The next morning Carol woke and realized I had never stopped playing. I played straight through the night. When she served breakfast, I stirred my oatmeal absent-mindedly while I strategized whether to take out the football zombie with a cherry or a magic mushroom. Carol said I was beginning to look like a zombie.

I must have mumbled something that really upset her, or perhaps it was the fact that I didn’t bother to swallow before I answered (how the hell can I be expected to remember exactly, I was killing zombies) because I found myself surrounded not only by a horde of cone head zombies accompanied by the football zombie and zombie Michael Jackson’s zombie dance troupe (not to mention Zamboni zombie with his bobsled zombie buddies and three propellerhead zombies hovering over my pool) with only two sunflowers, three lawnmowers and a wilting venus flytrap to defend myself, but also surrounded by a half dozen white women with a mission, and that mission was to lead me through the mother of all interventions.

Now let me tell you something about white women with a mission. When they’re on your side you can sleep soundly at night, secure in the knowledge that they will marshall the forces of heaven to aid you. But cross them, even once (even with a tiny thing like a relapse from gaming addiction the day after their previous intervention) and there will be hell to pay. And trust me, they will collect that hell from you and make sure you know it was your fault they had to do it.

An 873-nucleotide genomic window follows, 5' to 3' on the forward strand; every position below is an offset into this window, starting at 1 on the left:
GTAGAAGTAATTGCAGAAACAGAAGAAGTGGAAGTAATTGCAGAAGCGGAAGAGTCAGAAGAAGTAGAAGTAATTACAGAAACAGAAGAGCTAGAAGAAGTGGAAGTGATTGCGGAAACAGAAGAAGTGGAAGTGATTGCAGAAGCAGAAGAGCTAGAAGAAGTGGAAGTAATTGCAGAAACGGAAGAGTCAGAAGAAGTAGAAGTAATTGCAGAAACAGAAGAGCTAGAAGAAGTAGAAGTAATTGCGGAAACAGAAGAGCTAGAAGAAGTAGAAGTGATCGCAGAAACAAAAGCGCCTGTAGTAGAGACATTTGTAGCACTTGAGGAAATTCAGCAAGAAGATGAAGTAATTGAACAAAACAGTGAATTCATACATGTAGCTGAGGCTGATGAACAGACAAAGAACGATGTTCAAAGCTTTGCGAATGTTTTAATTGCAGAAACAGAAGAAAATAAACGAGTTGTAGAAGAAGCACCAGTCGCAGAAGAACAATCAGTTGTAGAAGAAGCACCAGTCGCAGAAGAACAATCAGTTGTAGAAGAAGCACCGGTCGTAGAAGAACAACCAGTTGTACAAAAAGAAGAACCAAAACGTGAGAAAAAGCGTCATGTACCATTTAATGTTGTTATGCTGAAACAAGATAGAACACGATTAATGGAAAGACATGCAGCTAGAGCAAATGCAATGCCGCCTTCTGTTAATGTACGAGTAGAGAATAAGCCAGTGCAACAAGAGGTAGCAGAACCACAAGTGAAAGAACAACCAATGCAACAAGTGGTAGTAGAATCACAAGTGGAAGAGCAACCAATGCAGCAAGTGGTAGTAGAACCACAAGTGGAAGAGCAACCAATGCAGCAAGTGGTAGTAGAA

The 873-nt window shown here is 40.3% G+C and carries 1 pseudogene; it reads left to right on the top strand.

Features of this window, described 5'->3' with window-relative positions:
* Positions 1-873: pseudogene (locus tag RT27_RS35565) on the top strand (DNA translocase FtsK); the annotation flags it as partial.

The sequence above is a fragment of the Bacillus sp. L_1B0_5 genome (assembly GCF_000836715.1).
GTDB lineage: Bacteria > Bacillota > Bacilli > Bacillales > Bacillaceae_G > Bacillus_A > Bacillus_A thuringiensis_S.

On top of that, just at the point in the intervention when Carol was confronting me with this morning’s bank statement that showed all these red numbers in the funds available column, the door bell rang. Before anyone could answer, a Pentecostal minister swept into the room for the laying on of hands and to cast out the demons of addiction, lack of ambition and the Apple Development Team, not necessarily in that order.